Two meetings of the leaders of a plurilateral grouping within seven months is an exceptional development in world affairs, especially when it involves the US and its three Quad partners — Australia, Japan and India. Why the leaders are meeting again on September 24 and what they hope to achieve are matters of mounting public interest. This first in-person summit is especially significant — set against the backdrop of the Indo-Pacific region grappling with the repercussions of Afghanistan, the growing aggressiveness of China and the formation of AUKUS, a brand-new trilateral security partnership.
The leaders’ summit of the Quadrilateral Framework will be hosted by US President Joseph Biden in Washington. It may be of greater substance than the inaugural virtual summit of March 12, because the context of the two summits is significantly different. In March, the Biden administration had just begun its innings; it was struggling to define its China and Indo-Pacific policies, and expectations from the Quad were low.
A substantive joint statement, reinforced by a smart op-ed by the four leaders in The Washington Post, drew global attention. Now, three weeks after the chaotic and mismanaged withdrawal of US troops from Afghanistan, that country’s future and regional security issues are bound to dominate the discussions. The onus is on the US to convince its partners that the Afghan experience has strengthened, not weakened, its resolve to defend its — and their — interests in the Indo-Pacific.
The AUKUS — the Australia-UK-US partnership — too will need some serious explaining, particularly to Japan and India, which worry about the emergence of an inner circle (US and Australia) within the Quad, which is now connected to the UK, a non-Quad partner. There are even reports that British Prime Minister Boris Johnson may be visiting Washington around the time of the Quad summit.
Indian experts are divided over the impact of AUKUS on the Quad. Some argue that it reduces the Quad’s salience, while others maintain that the Quad is strengthened by the new trilateral. However, a sober evaluation suggests that AUKUS will have both positive and negative implications for the Quad; these will become evident after the forthcoming summit.
Another consequential development is the September 16 release of the European Union’s Indo-Pacific strategy. A shorter version presented in April has now been given a comprehensive form. It paints the EU and the Indo-Pacific as deeply connected in diverse realms ranging from trade and investment to security and defence. The EU’s determination to scale up and diversify cooperation with democratic and like-minded nations could be a boost to the Quad, provided the Europeans are ready to stand up to China’s assertive behaviour, violations of international law and norms and increasing use of coercion.
These issues will dominate the headlines in Washington for sure. But the Quad also has to do the necessary and backbreaking work of institutionalising itself, and the fulfilling of past commitments. For instance, the joint vaccine production programme seems to be on track and their distribution first to needy Indo-Pacific countries will begin in early 2022. The working group on emerging and critical technologies too is reporting progress. A principal endeavour is to leverage the Open Radio Access Network (O-RAN) to derive benefits of interoperability of the 5G technologies offered by different vendors in the west.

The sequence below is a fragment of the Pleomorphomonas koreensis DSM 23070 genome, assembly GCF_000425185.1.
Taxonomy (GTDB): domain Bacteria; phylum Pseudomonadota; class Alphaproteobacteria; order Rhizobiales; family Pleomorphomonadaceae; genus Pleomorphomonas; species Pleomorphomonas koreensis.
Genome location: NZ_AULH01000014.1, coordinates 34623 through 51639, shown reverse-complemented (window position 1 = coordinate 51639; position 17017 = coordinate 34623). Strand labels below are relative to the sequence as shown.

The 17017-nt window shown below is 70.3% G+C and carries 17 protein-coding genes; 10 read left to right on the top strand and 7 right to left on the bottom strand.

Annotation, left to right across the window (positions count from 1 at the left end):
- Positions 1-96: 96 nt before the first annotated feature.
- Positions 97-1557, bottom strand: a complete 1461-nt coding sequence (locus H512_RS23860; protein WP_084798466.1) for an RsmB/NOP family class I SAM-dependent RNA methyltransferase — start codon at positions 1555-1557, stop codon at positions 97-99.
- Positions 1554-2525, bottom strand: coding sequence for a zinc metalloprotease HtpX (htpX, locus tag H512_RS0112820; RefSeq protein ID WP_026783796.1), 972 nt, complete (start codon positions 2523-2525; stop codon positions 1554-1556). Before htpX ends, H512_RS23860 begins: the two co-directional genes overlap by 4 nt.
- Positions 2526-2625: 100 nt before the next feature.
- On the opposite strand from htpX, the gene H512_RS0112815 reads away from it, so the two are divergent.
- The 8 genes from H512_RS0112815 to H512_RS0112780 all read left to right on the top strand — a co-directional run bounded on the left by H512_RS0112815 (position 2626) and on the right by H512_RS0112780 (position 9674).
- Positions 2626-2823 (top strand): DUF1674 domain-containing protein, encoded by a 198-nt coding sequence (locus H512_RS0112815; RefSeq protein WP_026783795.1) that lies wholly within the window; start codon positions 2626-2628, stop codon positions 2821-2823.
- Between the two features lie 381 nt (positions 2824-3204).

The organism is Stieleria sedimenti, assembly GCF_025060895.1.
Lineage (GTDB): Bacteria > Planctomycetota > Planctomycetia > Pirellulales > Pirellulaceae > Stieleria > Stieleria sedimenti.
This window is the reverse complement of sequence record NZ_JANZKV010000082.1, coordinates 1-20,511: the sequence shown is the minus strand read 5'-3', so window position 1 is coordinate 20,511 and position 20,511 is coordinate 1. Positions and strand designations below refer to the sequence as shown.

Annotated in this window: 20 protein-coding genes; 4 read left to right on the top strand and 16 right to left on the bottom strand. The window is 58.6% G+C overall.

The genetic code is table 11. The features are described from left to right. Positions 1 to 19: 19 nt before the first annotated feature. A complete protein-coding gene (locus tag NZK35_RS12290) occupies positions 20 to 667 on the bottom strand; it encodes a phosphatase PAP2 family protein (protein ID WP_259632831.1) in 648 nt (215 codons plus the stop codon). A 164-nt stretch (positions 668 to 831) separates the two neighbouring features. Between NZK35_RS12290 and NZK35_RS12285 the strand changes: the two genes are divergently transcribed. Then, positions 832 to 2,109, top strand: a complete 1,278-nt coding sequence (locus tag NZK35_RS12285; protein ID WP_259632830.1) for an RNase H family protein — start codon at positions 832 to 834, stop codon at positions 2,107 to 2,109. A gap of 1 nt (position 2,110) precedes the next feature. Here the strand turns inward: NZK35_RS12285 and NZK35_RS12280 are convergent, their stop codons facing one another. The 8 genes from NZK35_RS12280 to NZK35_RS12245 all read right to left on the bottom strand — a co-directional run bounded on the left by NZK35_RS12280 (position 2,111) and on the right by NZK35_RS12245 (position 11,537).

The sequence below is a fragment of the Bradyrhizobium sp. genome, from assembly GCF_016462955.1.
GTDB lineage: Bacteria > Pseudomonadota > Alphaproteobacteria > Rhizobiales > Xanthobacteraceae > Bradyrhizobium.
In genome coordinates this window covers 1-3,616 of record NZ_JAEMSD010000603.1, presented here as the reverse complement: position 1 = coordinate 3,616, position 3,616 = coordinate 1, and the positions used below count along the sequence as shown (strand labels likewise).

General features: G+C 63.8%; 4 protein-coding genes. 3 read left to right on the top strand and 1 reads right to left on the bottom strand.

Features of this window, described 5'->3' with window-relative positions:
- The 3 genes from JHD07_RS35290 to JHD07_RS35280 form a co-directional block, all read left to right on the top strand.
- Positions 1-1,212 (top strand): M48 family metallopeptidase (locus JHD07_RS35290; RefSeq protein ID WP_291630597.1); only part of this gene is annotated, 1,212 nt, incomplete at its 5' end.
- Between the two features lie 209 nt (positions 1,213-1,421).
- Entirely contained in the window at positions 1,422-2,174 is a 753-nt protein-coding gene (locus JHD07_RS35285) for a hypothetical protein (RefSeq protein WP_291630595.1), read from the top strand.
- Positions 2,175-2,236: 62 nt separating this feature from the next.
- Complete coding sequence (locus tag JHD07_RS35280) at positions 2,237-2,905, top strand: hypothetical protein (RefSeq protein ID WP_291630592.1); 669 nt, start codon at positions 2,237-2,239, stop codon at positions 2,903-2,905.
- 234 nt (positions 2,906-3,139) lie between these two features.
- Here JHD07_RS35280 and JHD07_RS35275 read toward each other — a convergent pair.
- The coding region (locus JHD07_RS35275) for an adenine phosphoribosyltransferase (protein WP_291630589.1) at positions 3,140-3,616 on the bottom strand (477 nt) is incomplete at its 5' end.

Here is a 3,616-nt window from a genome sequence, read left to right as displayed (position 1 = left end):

On climate change, the focus of the third working group, some key issues remain unresolved — specifically, India is unable to show “more ambitions” regarding its climate goals, despite two visits to New Delhi this year by John Kerry, the US president’s special envoy on climate. But efforts are underway to finalise technology-sharing and other cooperation to meet the challenges of climate change.
An expansion of the agenda is on the cards and will include new areas like infrastructure and connectivity, education, cyber security and maritime security. Hopefully, it will also include cooperation in the Blue Economy, as all the four nations are endowed with immense oceanic resources.
The special attention to infrastructure comes from the US, given its announcement of the “Build Back Better World” (B3W) at the G7 summit last June, but which has yet to become a reality. What the US government will now propose and whether its package will include details such as planning, logistics, new financing and identification of specific projects, will be keenly observed.
With the China challenge now recognised as being both multi-faceted and long-term, the Quad needs to devise a matching strategy. Joint innovative and practical recommendations are worth considering, like ‘The Quad Economy & Technology Task Force Report: A Time for Concerted Action,’” crafted by international experts and published by think tank Gateway House in August.
India should be cautiously optimistic about the role and prospects of the Quad. Prime Minister Narendra Modi’s visit to Washington will be his first major voyage abroad in the Covid era, after his visit to Dhaka in June this year. His advisers expect India’s strategic perspective will be fully factored in, considering that it is the only Quad power with land borders with China, and proximity to the serious threat of terrorism, extremism and radicalisation emanating from Afghanistan.
Given India’s pivotal position in the Indo-Pacific region, it may be appropriate if the Quad summit in 2022 is hosted by New Delhi. The nation will be fully ready to assume this responsibility.
This column first appeared in the print edition on September 23, 2021 under the title ‘Anchoring the QUAD’. The writer is Distinguished Fellow, Gateway House. He served as India’s envoy to Myanmar, Mexico, Kenya and South Africa